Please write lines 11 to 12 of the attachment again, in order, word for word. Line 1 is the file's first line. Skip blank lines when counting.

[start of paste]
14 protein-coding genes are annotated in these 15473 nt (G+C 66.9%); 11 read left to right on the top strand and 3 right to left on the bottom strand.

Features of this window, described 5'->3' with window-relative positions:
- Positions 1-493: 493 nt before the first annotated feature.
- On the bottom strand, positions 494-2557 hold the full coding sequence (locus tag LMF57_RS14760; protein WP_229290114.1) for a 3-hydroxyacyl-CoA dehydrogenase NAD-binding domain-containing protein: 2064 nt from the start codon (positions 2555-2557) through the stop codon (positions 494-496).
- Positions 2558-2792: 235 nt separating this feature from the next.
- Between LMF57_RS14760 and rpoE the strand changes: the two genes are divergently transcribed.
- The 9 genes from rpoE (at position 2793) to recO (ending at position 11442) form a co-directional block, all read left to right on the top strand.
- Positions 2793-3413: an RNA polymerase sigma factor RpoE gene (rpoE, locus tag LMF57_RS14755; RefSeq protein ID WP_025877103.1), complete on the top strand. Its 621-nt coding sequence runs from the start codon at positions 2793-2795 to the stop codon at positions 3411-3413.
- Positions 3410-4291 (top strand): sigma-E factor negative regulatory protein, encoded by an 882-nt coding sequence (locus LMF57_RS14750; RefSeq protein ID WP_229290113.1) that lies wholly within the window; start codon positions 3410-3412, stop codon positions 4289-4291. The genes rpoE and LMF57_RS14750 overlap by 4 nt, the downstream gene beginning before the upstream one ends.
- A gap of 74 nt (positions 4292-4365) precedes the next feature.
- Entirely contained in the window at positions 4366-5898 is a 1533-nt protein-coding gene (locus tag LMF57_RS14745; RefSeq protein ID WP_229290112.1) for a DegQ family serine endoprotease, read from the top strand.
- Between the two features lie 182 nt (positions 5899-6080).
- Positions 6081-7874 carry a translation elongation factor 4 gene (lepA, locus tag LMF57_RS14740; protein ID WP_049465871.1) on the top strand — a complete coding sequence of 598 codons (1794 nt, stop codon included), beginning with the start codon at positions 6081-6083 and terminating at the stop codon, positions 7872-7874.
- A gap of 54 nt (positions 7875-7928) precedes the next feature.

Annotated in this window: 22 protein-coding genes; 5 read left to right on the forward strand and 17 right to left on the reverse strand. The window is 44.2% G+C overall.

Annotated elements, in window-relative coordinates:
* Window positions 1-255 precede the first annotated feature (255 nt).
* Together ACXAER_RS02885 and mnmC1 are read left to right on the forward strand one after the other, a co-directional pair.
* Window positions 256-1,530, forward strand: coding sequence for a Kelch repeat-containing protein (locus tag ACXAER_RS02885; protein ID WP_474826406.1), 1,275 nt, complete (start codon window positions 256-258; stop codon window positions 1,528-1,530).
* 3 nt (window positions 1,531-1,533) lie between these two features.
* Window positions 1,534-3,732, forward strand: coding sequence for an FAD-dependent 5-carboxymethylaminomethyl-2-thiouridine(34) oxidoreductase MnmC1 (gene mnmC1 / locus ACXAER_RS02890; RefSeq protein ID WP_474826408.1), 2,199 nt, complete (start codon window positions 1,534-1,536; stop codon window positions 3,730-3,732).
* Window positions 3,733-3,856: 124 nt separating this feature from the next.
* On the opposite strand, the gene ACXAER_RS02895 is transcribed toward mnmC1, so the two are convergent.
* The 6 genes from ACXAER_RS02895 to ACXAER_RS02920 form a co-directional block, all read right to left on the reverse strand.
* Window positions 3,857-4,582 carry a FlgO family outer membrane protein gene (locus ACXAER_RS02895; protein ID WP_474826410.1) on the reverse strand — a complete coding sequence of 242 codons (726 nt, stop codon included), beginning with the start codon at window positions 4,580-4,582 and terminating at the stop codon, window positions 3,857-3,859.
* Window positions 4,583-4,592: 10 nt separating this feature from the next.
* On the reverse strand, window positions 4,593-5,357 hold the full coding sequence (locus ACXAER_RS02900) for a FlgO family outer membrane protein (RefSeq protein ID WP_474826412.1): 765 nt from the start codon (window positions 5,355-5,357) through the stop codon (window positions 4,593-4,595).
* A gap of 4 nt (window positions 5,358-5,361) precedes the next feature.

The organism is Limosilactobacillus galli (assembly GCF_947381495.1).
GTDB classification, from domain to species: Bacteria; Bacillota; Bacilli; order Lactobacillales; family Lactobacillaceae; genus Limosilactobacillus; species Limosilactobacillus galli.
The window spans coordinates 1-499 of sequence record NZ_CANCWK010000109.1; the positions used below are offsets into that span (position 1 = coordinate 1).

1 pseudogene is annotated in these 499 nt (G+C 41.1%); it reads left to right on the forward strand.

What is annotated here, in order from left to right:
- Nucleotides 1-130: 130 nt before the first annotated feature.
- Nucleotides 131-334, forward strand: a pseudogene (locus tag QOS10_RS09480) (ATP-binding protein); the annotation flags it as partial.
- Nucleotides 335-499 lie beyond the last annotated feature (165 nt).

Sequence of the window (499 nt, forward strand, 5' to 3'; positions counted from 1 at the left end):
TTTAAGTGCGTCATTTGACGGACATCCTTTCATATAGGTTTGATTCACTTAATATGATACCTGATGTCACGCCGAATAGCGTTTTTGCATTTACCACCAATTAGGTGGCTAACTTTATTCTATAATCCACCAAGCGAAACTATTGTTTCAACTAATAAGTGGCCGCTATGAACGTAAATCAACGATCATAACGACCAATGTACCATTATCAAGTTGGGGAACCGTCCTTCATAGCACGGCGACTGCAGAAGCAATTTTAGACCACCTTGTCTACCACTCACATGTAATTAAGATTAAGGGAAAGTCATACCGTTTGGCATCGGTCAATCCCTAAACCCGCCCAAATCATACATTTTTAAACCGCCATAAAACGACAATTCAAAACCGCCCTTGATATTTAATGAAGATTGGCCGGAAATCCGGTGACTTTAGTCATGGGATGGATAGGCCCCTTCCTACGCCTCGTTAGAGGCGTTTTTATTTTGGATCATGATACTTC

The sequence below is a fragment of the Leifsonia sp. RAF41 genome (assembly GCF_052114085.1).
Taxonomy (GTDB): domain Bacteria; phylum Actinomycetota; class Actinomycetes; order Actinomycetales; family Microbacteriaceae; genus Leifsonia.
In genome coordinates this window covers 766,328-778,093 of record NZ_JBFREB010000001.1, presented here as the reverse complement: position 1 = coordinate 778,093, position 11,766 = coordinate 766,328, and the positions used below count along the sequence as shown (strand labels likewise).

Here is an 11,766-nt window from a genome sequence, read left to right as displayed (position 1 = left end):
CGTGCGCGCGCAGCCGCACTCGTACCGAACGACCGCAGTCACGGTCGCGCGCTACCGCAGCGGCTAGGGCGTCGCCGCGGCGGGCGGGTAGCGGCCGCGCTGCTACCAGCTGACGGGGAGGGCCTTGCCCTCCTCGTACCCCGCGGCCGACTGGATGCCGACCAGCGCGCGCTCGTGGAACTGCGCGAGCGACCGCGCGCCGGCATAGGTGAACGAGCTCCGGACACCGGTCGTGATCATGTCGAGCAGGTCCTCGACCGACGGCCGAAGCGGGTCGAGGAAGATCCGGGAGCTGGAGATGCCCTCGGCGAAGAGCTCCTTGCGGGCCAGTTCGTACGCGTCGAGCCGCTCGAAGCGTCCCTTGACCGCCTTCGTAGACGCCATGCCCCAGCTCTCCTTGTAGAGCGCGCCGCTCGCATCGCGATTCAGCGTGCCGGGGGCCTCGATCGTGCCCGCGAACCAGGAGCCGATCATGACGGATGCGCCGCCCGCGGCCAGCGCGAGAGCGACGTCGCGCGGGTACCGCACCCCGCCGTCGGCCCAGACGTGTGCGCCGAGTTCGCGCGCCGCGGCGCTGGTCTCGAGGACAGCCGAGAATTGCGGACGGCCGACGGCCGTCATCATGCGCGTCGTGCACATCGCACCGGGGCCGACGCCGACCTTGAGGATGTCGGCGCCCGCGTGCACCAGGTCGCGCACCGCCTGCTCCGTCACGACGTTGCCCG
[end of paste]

- Entirely contained in the window at positions 4366-5898 is a 1533-nt protein-coding gene (locus tag LMF57_RS14745; RefSeq protein ID WP_229290112.1) for a DegQ family serine endoprotease, read from the top strand.
- Between the two features lie 182 nt (positions 5899-6080).